Conjugal relations in Camelot

  • Grace and Power: The Private World of the Kennedy White House
    by Sally Beddell Smith, Ballantine Books, 2006, 686pp.

A week after her husband’s assassination in November, 1963, Jackie Kennedy gave an interview to the writer Theodore White. Passionately declaring that she didn’t want John F. Kennedy immortalised by “bitter” journalists who didn’t appreciate him, she told White that she had come up with her own metaphor for his presidency. She had chosen it, she said, from a line in a Broadway show song that her husband had loved: “Don’t let it be forgot that once there was a spot, from one brief shining moment, that was known as Camelot.” Continue reading “Conjugal relations in Camelot”

The spy who danced through catastrophe

  • The Mystery of Olga Chekhova: Was Hitler's Favorite Actress a Russian Spy?
    by Antony Beevor, Viking, 2004, 300pp.

At the beginning of May, in 1919, a group of travelling performers from the Moscow Art Theatre set out on a tour of the provinces. The group’s director was the legendary Konstantin Stanislavsky; among its performers was the equally legendary actress wife of the late Anton Chekhov. Unfortunately, the tour was not a success. Although the group was billeted in an abandoned hotel in Kharkov which “still retained an air of pre-revolutionary elegance”, the city’s ambience was somewhat lacking. “Nobody had told them that the civil war had erupted again,” writes Antony Beevor in his description of this ill-fated trip. Within days, the troupe found itself cut off from Moscow, on the wrong side – the White side – of the front line in the bloody Russian civil war. Continue reading “The spy who danced through catastrophe”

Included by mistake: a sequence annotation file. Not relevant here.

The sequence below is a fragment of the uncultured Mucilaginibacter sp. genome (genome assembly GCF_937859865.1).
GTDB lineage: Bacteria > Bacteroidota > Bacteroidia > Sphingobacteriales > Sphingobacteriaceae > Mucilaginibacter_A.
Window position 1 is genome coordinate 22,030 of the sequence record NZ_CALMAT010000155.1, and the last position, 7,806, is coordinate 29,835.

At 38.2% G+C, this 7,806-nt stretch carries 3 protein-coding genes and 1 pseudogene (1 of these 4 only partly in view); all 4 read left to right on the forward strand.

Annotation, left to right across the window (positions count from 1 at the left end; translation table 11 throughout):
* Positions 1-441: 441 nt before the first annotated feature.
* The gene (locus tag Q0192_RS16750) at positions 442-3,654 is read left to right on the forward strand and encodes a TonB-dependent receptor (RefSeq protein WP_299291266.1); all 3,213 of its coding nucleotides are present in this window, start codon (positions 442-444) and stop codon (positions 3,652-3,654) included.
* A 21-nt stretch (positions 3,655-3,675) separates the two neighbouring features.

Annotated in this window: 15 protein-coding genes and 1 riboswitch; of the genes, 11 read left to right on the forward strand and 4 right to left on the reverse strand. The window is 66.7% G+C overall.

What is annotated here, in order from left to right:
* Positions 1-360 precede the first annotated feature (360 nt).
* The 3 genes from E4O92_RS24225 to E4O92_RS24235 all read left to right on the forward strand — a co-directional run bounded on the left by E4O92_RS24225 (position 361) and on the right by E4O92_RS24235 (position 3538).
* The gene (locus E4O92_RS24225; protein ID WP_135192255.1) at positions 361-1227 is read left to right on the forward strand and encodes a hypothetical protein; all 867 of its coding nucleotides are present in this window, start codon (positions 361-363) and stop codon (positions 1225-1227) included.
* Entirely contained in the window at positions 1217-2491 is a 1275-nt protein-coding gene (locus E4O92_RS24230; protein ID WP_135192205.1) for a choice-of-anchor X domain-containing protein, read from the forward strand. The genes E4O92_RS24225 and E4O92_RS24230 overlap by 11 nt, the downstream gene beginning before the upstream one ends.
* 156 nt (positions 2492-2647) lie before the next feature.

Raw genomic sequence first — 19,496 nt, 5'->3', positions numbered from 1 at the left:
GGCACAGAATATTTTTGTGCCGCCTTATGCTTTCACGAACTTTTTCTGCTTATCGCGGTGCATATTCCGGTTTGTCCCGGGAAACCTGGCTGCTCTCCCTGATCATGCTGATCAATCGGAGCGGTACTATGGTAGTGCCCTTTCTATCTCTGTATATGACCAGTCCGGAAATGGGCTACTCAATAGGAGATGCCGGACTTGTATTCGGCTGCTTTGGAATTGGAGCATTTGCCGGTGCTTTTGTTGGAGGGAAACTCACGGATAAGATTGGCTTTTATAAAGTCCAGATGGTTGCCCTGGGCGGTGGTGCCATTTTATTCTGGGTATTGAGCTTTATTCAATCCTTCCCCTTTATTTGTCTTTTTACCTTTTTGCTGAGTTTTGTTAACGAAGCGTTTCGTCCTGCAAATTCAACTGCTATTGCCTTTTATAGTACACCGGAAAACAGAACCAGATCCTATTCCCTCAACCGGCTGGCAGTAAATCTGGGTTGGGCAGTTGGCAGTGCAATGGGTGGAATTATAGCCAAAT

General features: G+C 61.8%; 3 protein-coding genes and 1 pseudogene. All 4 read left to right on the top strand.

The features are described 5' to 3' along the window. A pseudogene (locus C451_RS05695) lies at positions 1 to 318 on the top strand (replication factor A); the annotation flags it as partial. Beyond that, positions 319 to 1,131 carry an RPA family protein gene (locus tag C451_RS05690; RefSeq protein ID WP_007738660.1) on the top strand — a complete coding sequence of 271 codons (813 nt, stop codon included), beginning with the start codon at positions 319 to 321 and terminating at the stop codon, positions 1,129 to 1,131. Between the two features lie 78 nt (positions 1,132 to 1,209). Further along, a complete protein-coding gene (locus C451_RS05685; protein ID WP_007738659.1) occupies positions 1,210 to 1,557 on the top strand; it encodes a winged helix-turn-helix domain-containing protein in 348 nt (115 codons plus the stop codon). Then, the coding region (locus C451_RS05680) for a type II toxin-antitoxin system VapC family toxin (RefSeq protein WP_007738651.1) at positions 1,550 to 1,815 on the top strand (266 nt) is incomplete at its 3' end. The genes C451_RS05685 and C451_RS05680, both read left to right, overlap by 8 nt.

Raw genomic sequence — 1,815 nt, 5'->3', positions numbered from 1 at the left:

Poets Under Surveillance

  • Moscow Memoirs
    by Emma Gerstein (translated by John Crowfoot),
    Harvill, 2004, 482pp.

Without a doubt, Moscow Memoirs is an extraordinary book, one of those literary memoirs that comes along once a decade. Emma Gerstein, in her nineties when she published it, has shed completely new light on some of the most important poets and writers of the 20th century, providing previously unknown biographical details, some of which will lead to new interpretations of their work. Continue reading “Poets Under Surveillance”